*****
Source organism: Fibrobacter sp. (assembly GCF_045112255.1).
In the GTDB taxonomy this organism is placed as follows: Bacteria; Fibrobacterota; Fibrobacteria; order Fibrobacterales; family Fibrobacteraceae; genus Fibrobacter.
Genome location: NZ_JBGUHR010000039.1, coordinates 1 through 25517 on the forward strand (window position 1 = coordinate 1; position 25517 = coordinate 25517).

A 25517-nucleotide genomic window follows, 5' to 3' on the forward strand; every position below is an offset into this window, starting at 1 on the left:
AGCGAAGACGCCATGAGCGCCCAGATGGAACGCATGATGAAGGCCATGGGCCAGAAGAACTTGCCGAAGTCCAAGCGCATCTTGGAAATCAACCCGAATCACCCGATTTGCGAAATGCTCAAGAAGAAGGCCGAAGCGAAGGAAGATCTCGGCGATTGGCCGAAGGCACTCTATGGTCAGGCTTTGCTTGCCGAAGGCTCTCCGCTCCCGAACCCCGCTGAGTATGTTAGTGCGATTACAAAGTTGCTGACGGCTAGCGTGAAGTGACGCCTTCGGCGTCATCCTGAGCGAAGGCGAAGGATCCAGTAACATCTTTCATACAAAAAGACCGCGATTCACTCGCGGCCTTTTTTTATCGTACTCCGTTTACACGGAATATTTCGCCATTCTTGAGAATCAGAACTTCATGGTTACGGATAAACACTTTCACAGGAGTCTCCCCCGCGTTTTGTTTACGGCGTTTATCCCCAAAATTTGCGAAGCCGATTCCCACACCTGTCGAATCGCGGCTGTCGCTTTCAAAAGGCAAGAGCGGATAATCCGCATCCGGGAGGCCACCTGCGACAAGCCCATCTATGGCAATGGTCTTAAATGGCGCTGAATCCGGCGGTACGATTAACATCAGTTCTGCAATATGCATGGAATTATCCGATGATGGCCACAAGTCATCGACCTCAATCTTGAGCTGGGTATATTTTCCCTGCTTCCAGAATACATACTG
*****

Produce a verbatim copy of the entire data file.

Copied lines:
Source organism: Fibrobacter sp. (assembly GCF_045112255.1).
In the GTDB taxonomy this organism is placed as follows: Bacteria; Fibrobacterota; Fibrobacteria; order Fibrobacterales; family Fibrobacteraceae; genus Fibrobacter.
Genome location: NZ_JBGUHR010000039.1, coordinates 1 through 25517 on the forward strand (window position 1 = coordinate 1; position 25517 = coordinate 25517).

A 25517-nucleotide genomic window follows, 5' to 3' on the forward strand; every position below is an offset into this window, starting at 1 on the left:
AGCGAAGACGCCATGAGCGCCCAGATGGAACGCATGATGAAGGCCATGGGCCAGAAGAACTTGCCGAAGTCCAAGCGCATCTTGGAAATCAACCCGAATCACCCGATTTGCGAAATGCTCAAGAAGAAGGCCGAAGCGAAGGAAGATCTCGGCGATTGGCCGAAGGCACTCTATGGTCAGGCTTTGCTTGCCGAAGGCTCTCCGCTCCCGAACCCCGCTGAGTATGTTAGTGCGATTACAAAGTTGCTGACGGCTAGCGTGAAGTGACGCCTTCGGCGTCATCCTGAGCGAAGGCGAAGGATCCAGTAACATCTTTCATACAAAAAGACCGCGATTCACTCGCGGCCTTTTTTTATCGTACTCCGTTTACACGGAATATTTCGCCATTCTTGAGAATCAGAACTTCATGGTTACGGATAAACACTTTCACAGGAGTCTCCCCCGCGTTTTGTTTACGGCGTTTATCCCCAAAATTTGCGAAGCCGATTCCCACACCTGTCGAATCGCGGCTGTCGCTTTCAAAAGGCAAGAGCGGATAATCCGCATCCGGGAGGCCACCTGCGACAAGCCCATCTATGGCAATGGTCTTAAATGGCGCTGAATCCGGCGGTACGATTAACATCAGTTCTGCAATATGCATGGAATTATCCGATGATGGCCACAAGTCATCGACCTCAATCTTGAGCTGGGTATATTTTCCCTGCTTCCAGAATACATACTG